Everyone has an opinion about the veracity of global warming, except, maybe global governments who are pursing economic improvements on the back of climate change. The quest for the reduction of greenhouse gas emissions, and predominately carbon dioxide (CO2) has led to a spurt of new research around the development of more sustainable practices and technologies. But at what cost to the environment? This question is asked and answered in the new book Green Gone Wrong, by Heather Rogers.
This question may on the surface sound like an oxymoron. How can you be developing technologies to improve the environment, yet hurt it at the same time? According to Rogers, this is in fact happening every day, all over the world. Rogers breaks up the offenses into three categories: food, shelter and transportation.
The crux of the food section studies what organic farming really means (or doesn’t mean) and the movement to “beyond organic“.
So let’s talk a little about Rogers’ view of agriculture. She writes, “The fallout from conventional agriculture can be devastating. Synthetic fertilizers typically contain high levels of nitrogen and phosphorus, much of which is eventually washes into coastal waters where it fuels rampant algae growth.” The result are Dead Zones where no fish can survive.
She continues by saying that pesticides linger on food, which “wreak havoc on human health.”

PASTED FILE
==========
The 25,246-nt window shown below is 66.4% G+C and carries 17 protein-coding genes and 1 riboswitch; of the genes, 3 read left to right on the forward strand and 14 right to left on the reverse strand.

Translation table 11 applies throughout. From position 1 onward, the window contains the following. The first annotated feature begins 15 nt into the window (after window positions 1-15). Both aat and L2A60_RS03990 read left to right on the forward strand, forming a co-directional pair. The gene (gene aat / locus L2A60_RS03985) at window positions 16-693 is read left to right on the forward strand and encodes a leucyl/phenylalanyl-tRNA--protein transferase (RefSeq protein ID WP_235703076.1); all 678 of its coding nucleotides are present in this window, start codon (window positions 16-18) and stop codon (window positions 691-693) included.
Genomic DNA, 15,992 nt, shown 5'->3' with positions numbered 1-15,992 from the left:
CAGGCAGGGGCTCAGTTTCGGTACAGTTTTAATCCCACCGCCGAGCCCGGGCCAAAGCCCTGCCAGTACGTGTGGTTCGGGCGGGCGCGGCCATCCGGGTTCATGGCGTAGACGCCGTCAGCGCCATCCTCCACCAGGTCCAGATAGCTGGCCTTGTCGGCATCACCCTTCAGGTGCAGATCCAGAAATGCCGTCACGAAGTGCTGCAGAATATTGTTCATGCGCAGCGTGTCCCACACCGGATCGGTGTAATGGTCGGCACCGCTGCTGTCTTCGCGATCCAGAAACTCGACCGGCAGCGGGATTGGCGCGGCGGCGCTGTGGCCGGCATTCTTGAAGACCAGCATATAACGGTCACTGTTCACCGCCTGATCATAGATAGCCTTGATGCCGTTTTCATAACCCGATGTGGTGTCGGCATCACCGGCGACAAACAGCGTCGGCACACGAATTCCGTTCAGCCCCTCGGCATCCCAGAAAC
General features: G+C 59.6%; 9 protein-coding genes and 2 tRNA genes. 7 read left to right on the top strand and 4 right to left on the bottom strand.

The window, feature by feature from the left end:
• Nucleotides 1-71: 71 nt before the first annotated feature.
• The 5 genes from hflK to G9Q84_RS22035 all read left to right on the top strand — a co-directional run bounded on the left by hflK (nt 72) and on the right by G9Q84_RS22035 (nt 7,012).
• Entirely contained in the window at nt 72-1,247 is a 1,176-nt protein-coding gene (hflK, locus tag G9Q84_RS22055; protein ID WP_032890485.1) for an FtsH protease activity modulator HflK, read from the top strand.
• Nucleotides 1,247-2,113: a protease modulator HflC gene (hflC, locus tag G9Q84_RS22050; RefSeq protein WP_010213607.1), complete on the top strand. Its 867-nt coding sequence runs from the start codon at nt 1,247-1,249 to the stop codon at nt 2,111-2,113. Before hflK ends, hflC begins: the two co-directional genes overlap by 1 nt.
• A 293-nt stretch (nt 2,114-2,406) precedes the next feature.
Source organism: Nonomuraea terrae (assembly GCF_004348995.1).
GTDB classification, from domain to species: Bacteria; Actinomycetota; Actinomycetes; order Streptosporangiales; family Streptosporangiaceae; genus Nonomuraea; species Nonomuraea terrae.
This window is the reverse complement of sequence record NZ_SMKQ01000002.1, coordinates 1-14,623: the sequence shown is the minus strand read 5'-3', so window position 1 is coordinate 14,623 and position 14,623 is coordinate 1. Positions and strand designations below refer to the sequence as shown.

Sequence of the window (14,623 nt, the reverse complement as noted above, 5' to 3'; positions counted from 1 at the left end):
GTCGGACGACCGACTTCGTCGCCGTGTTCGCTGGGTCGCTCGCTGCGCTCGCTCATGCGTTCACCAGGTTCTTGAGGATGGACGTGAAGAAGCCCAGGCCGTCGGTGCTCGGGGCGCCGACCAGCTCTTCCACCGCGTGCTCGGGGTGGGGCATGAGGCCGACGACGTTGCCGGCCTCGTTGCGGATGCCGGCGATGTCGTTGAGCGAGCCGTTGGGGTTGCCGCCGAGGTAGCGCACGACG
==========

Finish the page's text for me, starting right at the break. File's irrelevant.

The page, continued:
Ironically, she does note that organic farming may not be all that friendly either. Many farmers who are part of the locally grown organic movement, barely, if at all follow USDA’s guidelines for organic food due to expense and time constraints. And many opponents to the current definition of organic claim that food grown this way is virtually no better than conventional ag.
Rogers defines the locally grown organic movement as a group of farmers who are going above and beyond government regulations and are growing food in a manner that is truly environmentaly sustainable. She cites examples of how this group of people are expected to lead the reinvention of the food system. However, she writes, they can barely make ends meet. Even accounting for the people who are willing to pay a higher price for organic food, farmers working in this niche are barely, if at all, making ends meet. This she says, is just one example of green gone wrong. Green gone right would support these farmers.
While she doesn’t necessarily get into the debate or organic versus conventional ag, she does open your eyes to the fact that the move to “organic” is causing environmental disasters around the world. Farmers in many countries are tearing down rainforests in an effort to gain more cropland to grow more organic food to feed the world. This is an unintended consequence, that Rogers notes has major negative implications. She also demonstrates that practices in the name of the environment may be better on the surface, but are actually worse than current methods when you dig under the surface.
Regardless of where you stand on conventional or organic farming, I do believe that she is right. There are many environmental injustices happening around the globe in the name of sustainability. So, if you’d like to learn more about what is going wrong in the environmental movement and how to change course, then Green Gone Wrong is a good place to start.